Here is my multiple linear regression code where $Xtrain$ and $Xtest$ are matrices containing respectively the train and test samples in rows and explanatory variables in columns, and $ytrain$ and $ytest$ are the output column vectors containing the response variable values respectively for the train and test samples.
ginv() is the generalized inverse function since normal inverse (function
solve()) would not work here since the number of variables (1000) is larger than the number of samples (30).
$pred$ is the prediction of the response for the test samples using the fitted model.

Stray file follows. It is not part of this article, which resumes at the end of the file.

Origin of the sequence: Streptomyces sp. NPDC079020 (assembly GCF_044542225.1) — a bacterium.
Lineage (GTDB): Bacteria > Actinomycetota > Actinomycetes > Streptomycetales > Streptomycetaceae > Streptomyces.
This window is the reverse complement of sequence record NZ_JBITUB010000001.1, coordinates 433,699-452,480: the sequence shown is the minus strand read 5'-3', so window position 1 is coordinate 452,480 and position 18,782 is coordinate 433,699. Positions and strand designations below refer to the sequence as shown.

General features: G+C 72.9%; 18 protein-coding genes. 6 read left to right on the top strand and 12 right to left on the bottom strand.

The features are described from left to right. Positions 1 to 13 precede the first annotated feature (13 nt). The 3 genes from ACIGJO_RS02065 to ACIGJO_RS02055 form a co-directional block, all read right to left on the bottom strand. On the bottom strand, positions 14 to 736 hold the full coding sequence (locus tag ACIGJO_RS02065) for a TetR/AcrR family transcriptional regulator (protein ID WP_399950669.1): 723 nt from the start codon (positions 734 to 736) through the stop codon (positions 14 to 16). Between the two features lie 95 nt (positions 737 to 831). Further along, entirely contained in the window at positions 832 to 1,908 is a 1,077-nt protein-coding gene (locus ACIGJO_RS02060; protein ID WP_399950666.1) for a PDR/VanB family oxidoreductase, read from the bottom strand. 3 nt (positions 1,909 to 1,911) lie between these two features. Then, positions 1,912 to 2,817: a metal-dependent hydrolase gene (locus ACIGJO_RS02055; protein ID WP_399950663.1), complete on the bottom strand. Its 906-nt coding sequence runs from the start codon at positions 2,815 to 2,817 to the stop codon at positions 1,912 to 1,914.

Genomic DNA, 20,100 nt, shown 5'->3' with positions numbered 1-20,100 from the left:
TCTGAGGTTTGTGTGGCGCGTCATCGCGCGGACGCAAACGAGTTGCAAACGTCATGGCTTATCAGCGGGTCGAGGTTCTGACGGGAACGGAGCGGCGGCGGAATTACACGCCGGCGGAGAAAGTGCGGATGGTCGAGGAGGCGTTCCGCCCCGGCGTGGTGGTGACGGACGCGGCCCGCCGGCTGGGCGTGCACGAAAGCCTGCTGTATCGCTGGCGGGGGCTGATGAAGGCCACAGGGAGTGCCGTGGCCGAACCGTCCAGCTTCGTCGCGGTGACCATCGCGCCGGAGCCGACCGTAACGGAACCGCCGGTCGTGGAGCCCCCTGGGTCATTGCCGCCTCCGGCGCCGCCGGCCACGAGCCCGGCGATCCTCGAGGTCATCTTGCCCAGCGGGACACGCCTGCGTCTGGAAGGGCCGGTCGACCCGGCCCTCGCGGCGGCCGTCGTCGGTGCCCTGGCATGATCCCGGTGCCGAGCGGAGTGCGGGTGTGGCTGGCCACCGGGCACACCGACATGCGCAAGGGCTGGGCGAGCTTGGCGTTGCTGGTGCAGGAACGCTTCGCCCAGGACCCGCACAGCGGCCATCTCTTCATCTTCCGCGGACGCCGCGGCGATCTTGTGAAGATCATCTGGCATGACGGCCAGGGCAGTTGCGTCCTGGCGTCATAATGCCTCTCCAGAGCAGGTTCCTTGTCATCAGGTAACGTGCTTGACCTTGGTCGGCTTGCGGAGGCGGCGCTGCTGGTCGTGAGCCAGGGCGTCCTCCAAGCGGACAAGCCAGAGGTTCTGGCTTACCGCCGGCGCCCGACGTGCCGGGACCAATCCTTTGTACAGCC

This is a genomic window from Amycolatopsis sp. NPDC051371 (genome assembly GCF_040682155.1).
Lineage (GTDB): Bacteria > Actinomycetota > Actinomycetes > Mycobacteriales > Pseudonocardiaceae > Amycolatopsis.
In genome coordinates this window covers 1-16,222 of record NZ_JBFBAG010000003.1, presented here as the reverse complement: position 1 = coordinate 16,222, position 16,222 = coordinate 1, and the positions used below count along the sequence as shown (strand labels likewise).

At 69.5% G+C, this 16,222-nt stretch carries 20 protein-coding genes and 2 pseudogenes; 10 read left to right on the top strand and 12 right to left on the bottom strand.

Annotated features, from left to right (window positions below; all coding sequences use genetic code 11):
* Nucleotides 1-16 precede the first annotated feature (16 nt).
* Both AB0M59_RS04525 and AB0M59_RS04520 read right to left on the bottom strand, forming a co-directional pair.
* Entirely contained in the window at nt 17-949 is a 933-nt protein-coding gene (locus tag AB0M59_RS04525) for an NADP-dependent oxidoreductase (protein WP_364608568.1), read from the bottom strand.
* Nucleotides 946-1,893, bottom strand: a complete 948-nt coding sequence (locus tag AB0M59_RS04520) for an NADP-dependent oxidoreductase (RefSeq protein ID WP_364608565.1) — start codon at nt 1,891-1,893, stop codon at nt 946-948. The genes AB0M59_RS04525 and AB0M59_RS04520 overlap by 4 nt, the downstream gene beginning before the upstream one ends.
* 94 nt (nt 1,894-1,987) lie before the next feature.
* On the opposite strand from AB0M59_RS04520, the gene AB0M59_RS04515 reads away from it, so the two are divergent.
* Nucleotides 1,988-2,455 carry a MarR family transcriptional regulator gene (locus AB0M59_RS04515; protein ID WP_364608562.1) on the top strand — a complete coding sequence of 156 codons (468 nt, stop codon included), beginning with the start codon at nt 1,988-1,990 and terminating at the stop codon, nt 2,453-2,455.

library(MASS) w = ginv(t(Xtrain) %*% Xtrain) %*% t(Xtrain) %*% ytrain pred = Xtest %*% w
Interestingly, the prediction has 100% accuracy when I compare with the true $ytest$. The responses are correct in all decimal points!
How come this can happen? I know this is impossible with high-dimensional data, and also, when I use
glmnet() (with no regularization) instead of my own code, it gives 22% accuracy. So, do you have any idea about what is wrong with above code? Is there something wrong with
ginv() (this is the first time I use it)? Does
glmnet() function use generalized inverse as well when the sample size is smaller than the variable size?